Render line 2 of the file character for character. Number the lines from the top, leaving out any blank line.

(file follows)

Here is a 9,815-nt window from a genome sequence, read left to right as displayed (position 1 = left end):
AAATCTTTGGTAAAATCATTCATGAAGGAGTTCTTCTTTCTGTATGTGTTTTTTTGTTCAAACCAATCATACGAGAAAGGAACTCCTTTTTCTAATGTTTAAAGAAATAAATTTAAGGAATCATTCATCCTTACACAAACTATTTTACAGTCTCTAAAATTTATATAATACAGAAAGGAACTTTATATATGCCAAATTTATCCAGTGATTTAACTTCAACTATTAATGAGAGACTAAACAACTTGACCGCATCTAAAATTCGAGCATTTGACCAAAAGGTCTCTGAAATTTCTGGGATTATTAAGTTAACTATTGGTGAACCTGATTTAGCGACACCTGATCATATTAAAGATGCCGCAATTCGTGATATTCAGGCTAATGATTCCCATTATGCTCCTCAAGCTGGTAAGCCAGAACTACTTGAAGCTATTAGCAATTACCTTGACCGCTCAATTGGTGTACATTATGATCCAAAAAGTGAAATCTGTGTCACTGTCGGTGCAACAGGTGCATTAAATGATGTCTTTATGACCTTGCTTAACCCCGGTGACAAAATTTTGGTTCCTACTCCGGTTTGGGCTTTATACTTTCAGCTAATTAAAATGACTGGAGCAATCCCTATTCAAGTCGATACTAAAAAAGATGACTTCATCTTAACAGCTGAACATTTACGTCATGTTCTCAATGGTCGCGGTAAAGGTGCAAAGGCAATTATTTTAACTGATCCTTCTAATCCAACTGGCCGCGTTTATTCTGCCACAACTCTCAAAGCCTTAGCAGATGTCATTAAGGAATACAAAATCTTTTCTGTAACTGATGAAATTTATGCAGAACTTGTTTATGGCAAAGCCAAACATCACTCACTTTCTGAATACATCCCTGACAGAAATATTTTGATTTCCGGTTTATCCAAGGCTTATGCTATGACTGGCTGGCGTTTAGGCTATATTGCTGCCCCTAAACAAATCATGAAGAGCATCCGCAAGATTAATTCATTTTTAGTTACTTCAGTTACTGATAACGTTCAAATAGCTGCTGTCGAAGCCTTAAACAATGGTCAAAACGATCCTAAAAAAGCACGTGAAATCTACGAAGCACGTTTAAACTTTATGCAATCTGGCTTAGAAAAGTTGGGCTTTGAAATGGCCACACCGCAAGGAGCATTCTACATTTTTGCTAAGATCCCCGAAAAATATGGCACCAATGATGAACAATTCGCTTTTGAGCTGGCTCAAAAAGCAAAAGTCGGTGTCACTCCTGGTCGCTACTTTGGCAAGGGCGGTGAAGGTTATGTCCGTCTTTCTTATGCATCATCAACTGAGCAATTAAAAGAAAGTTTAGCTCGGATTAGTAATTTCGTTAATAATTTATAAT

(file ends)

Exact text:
AAATCTTTGGTAAAATCATTCATGAAGGAGTTCTTCTTTCTGTATGTGTTTTTTTGTTCAAACCAATCATACGAGAAAGGAACTCCTTTTTCTAATGTTTAAAGAAATAAATTTAAGGAATCATTCATCCTTACACAAACTATTTTACAGTCTCTAAAATTTATATAATACAGAAAGGAACTTTATATATGCCAAATTTATCCAGTGATTTAACTTCAACTATTAATGAGAGACTAAACAACTTGACCGCATCTAAAATTCGAGCATTTGACCAAAAGGTCTCTGAAATTTCTGGGATTATTAAGTTAACTATTGGTGAACCTGATTTAGCGACACCTGATCATATTAAAGATGCCGCAATTCGTGATATTCAGGCTAATGATTCCCATTATGCTCCTCAAGCTGGTAAGCCAGAACTACTTGAAGCTATTAGCAATTACCTTGACCGCTCAATTGGTGTACATTATGATCCAAAAAGTGAAATCTGTGTCACTGTCGGTGCAACAGGTGCATTAAATGATGTCTTTATGACCTTGCTTAACCCCGGTGACAAAATTTTGGTTCCTACTCCGGTTTGGGCTTTATACTTTCAGCTAATTAAAATGACTGGAGCAATCCCTATTCAAGTCGATACTAAAAAAGATGACTTCATCTTAACAGCTGAACATTTACGTCATGTTCTCAATGGTCGCGGTAAAGGTGCAAAGGCAATTATTTTAACTGATCCTTCTAATCCAACTGGCCGCGTTTATTCTGCCACAACTCTCAAAGCCTTAGCAGATGTCATTAAGGAATACAAAATCTTTTCTGTAACTGATGAAATTTATGCAGAACTTGTTTATGGCAAAGCCAAACATCACTCACTTTCTGAATACATCCCTGACAGAAATATTTTGATTTCCGGTTTATCCAAGGCTTATGCTATGACTGGCTGGCGTTTAGGCTATATTGCTGCCCCTAAACAAATCATGAAGAGCATCCGCAAGATTAATTCATTTTTAGTTACTTCAGTTACTGATAACGTTCAAATAGCTGCTGTCGAAGCCTTAAACAATGGTCAAAACGATCCTAAAAAAGCACGTGAAATCTACGAAGCACGTTTAAACTTTATGCAATCTGGCTTAGAAAAGTTGGGCTTTGAAATGGCCACACCGCAAGGAGCATTCTACATTTTTGCTAAGATCCCCGAAAAATATGGCACCAATGATGAACAATTCGCTTTTGAGCTGGCTCAAAAAGCAAAAGTCGGTGTCACTCCTGGTCGCTACTTTGGCAAGGGCGGTGAAGGTTATGTCCGTCTTTCTTATGCATCATCAACTGAGCAATTAAAAGAAAGTTTAGCTCGGATTAGTAATTTCGTTAATAATTTATAAT